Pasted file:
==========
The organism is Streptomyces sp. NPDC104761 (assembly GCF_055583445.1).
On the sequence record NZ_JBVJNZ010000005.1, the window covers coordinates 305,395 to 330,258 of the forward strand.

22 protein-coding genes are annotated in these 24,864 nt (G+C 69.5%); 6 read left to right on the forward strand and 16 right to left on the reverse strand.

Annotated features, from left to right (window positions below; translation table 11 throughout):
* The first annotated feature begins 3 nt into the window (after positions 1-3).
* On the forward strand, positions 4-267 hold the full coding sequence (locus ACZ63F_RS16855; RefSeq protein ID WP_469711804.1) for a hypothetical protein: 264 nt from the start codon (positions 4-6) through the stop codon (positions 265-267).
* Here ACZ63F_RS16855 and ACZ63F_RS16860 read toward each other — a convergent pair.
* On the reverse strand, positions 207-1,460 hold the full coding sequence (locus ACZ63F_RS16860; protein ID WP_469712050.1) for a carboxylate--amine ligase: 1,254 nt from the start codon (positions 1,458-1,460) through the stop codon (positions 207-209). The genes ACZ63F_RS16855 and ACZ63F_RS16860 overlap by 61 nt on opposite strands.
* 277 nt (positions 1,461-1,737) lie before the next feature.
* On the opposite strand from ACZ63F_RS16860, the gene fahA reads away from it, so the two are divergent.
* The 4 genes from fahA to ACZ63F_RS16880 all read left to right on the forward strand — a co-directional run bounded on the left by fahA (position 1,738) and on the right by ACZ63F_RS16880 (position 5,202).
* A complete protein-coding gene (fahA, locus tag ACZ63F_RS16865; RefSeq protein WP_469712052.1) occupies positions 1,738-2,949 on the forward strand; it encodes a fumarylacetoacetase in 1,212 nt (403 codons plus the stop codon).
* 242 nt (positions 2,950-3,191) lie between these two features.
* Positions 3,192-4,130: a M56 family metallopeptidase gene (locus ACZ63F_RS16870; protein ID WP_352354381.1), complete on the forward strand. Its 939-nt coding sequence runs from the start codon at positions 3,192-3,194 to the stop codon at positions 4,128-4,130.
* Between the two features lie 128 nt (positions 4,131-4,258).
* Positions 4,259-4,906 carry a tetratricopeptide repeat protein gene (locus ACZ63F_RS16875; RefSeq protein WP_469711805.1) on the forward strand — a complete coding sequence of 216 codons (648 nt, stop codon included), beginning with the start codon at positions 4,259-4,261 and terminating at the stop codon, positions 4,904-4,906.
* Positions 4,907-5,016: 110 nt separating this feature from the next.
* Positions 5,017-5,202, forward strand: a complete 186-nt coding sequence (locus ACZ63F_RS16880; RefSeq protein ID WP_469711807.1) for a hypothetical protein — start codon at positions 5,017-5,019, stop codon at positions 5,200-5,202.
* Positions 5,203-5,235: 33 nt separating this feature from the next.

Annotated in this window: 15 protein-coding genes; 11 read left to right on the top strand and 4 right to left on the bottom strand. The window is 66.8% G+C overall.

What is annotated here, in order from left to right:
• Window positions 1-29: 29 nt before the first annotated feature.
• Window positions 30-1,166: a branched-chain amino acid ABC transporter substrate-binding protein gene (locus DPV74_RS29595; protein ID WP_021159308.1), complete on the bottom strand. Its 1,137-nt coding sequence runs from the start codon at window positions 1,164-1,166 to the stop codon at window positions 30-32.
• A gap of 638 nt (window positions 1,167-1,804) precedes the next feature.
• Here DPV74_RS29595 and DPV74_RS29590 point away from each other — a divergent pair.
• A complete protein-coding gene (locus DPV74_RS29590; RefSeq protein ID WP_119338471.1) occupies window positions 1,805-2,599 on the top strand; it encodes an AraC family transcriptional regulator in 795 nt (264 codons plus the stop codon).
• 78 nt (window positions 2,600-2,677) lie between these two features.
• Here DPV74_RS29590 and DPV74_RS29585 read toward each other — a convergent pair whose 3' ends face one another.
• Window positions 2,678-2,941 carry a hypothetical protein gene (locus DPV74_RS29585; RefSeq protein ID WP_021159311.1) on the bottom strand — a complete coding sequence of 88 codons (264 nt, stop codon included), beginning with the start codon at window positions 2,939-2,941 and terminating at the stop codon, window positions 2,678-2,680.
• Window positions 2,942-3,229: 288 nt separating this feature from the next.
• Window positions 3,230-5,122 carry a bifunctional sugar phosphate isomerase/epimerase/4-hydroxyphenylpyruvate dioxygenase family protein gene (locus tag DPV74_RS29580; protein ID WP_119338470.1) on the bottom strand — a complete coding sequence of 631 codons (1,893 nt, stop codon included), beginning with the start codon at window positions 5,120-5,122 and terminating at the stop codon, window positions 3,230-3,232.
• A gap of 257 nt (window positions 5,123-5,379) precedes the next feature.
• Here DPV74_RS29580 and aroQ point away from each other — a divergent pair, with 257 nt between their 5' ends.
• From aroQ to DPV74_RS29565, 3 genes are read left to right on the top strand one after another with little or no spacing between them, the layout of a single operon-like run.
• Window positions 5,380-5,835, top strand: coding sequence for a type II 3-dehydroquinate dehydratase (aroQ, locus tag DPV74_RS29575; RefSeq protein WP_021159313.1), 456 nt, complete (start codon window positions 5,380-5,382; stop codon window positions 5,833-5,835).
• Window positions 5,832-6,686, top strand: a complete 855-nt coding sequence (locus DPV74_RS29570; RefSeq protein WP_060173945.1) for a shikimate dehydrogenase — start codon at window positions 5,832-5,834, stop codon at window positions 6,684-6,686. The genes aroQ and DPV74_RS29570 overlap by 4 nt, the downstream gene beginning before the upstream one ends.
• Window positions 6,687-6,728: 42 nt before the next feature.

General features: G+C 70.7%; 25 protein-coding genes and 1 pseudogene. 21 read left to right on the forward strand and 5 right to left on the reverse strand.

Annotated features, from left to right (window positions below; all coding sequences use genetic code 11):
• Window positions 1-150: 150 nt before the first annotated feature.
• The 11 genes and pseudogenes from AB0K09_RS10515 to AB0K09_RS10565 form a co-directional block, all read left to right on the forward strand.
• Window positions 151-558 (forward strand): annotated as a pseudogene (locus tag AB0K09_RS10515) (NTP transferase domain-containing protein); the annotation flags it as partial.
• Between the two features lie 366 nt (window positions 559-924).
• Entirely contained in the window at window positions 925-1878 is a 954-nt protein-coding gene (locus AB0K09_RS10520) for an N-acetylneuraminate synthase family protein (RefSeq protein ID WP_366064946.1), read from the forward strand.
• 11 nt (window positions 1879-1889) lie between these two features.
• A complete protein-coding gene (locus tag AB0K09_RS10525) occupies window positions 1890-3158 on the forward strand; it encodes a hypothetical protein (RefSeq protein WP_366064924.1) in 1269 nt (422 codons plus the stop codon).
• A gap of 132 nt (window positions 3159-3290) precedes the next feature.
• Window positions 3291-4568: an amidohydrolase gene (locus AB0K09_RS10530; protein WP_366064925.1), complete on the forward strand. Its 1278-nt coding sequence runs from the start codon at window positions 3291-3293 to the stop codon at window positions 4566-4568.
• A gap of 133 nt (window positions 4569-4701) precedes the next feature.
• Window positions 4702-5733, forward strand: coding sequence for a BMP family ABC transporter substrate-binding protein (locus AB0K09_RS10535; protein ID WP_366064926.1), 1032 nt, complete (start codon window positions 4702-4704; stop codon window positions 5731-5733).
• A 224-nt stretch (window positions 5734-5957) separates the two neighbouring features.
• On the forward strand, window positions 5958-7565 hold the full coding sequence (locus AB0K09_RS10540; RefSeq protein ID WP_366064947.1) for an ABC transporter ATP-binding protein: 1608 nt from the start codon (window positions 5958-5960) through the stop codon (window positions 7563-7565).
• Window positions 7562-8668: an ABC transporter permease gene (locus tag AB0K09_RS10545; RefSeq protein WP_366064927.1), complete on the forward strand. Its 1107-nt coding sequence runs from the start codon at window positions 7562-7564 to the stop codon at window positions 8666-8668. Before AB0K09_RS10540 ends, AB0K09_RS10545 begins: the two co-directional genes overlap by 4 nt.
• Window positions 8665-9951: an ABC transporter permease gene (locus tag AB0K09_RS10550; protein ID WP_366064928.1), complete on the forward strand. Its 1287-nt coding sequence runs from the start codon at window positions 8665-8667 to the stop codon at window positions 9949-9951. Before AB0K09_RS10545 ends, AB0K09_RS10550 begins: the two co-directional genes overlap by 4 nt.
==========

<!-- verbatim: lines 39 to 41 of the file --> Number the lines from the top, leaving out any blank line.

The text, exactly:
Annotated features, from left to right (window positions below; all coding sequences use genetic code 11):
• Window positions 1-150: 150 nt before the first annotated feature.
• The 11 genes and pseudogenes from AB0K09_RS10515 to AB0K09_RS10565 form a co-directional block, all read left to right on the forward strand.